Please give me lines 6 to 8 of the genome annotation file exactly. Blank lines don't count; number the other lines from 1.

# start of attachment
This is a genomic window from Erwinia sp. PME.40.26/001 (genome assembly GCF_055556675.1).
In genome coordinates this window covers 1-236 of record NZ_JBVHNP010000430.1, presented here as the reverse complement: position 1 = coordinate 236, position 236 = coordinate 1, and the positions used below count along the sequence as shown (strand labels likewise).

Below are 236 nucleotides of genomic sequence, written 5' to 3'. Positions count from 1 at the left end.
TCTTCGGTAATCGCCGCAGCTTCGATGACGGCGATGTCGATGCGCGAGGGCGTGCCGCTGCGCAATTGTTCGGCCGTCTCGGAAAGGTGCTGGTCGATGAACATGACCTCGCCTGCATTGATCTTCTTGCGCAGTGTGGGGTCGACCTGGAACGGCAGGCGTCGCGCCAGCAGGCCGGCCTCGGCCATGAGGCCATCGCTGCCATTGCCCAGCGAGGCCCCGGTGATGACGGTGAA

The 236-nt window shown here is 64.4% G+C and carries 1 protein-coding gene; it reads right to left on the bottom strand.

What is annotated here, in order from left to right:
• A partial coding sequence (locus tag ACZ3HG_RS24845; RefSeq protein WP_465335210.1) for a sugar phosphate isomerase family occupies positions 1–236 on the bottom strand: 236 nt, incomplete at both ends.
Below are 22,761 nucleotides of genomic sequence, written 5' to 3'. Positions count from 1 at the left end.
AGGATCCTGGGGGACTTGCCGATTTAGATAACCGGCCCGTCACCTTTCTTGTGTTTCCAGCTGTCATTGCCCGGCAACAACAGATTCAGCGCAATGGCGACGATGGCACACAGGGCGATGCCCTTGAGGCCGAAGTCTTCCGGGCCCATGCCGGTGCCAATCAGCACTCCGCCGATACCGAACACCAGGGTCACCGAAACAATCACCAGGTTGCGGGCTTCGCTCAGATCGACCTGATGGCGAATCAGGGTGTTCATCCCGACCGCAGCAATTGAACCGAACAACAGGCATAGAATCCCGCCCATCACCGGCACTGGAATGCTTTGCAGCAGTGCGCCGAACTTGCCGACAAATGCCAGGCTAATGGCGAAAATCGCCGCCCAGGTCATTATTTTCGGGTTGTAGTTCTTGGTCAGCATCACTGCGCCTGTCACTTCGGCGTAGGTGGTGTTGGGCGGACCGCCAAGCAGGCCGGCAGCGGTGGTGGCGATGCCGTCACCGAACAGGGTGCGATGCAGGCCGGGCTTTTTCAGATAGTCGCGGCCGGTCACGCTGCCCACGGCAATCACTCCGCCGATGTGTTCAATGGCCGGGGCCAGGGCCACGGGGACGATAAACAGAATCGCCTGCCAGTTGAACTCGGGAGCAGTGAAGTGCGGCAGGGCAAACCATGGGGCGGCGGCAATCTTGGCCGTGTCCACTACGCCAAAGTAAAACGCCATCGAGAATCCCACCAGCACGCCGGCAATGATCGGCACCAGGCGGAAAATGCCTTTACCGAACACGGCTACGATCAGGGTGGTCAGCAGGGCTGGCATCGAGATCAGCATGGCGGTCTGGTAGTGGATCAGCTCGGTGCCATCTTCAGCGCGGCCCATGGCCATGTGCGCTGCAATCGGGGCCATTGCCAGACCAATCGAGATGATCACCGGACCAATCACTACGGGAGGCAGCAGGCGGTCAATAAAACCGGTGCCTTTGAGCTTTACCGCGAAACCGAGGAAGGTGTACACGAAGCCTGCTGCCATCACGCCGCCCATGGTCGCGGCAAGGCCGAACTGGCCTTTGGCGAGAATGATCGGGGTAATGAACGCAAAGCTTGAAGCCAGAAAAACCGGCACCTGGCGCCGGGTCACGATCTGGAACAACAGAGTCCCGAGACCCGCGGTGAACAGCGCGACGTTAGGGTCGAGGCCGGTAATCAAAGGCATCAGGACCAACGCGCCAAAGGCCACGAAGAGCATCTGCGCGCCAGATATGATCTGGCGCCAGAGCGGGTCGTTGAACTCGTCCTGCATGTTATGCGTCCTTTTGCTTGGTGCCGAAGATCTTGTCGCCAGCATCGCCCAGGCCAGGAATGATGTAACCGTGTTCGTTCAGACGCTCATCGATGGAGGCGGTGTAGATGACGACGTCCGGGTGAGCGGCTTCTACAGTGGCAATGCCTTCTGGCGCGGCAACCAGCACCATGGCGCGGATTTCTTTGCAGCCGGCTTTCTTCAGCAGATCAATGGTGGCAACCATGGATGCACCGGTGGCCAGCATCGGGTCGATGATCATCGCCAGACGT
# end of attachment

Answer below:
What is annotated here, in order from left to right:
• A partial coding sequence (locus tag ACZ3HG_RS24845; RefSeq protein WP_465335210.1) for a sugar phosphate isomerase family occupies positions 1–236 on the bottom strand: 236 nt, incomplete at both ends.
Below are 22,761 nucleotides of genomic sequence, written 5' to 3'. Positions count from 1 at the left end.